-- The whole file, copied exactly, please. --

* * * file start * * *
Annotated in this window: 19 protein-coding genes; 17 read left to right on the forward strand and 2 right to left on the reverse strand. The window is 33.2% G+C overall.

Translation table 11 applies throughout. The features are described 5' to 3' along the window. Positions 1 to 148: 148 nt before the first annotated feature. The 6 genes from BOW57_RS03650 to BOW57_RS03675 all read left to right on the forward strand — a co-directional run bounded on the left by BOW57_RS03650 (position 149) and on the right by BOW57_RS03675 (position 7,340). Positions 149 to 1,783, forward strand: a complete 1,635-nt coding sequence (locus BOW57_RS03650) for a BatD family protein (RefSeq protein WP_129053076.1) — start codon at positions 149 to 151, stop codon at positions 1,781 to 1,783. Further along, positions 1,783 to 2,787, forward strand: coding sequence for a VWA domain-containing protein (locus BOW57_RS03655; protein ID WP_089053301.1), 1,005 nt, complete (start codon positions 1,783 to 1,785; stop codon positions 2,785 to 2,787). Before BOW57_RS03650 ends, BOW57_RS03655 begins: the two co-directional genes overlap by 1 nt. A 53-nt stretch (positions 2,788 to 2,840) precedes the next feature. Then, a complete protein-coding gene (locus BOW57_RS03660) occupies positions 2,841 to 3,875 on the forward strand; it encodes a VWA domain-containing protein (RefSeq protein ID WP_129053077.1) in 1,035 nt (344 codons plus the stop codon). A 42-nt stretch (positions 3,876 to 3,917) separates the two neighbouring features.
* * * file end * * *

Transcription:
Annotated in this window: 19 protein-coding genes; 17 read left to right on the forward strand and 2 right to left on the reverse strand. The window is 33.2% G+C overall.

Translation table 11 applies throughout. The features are described 5' to 3' along the window. Positions 1 to 148: 148 nt before the first annotated feature. The 6 genes from BOW57_RS03650 to BOW57_RS03675 all read left to right on the forward strand — a co-directional run bounded on the left by BOW57_RS03650 (position 149) and on the right by BOW57_RS03675 (position 7,340). Positions 149 to 1,783, forward strand: a complete 1,635-nt coding sequence (locus BOW57_RS03650) for a BatD family protein (RefSeq protein WP_129053076.1) — start codon at positions 149 to 151, stop codon at positions 1,781 to 1,783. Further along, positions 1,783 to 2,787, forward strand: coding sequence for a VWA domain-containing protein (locus BOW57_RS03655; protein ID WP_089053301.1), 1,005 nt, complete (start codon positions 1,783 to 1,785; stop codon positions 2,785 to 2,787). Before BOW57_RS03650 ends, BOW57_RS03655 begins: the two co-directional genes overlap by 1 nt. A 53-nt stretch (positions 2,788 to 2,840) precedes the next feature. Then, a complete protein-coding gene (locus BOW57_RS03660) occupies positions 2,841 to 3,875 on the forward strand; it encodes a VWA domain-containing protein (RefSeq protein ID WP_129053077.1) in 1,035 nt (344 codons plus the stop codon). A 42-nt stretch (positions 3,876 to 3,917) separates the two neighbouring features.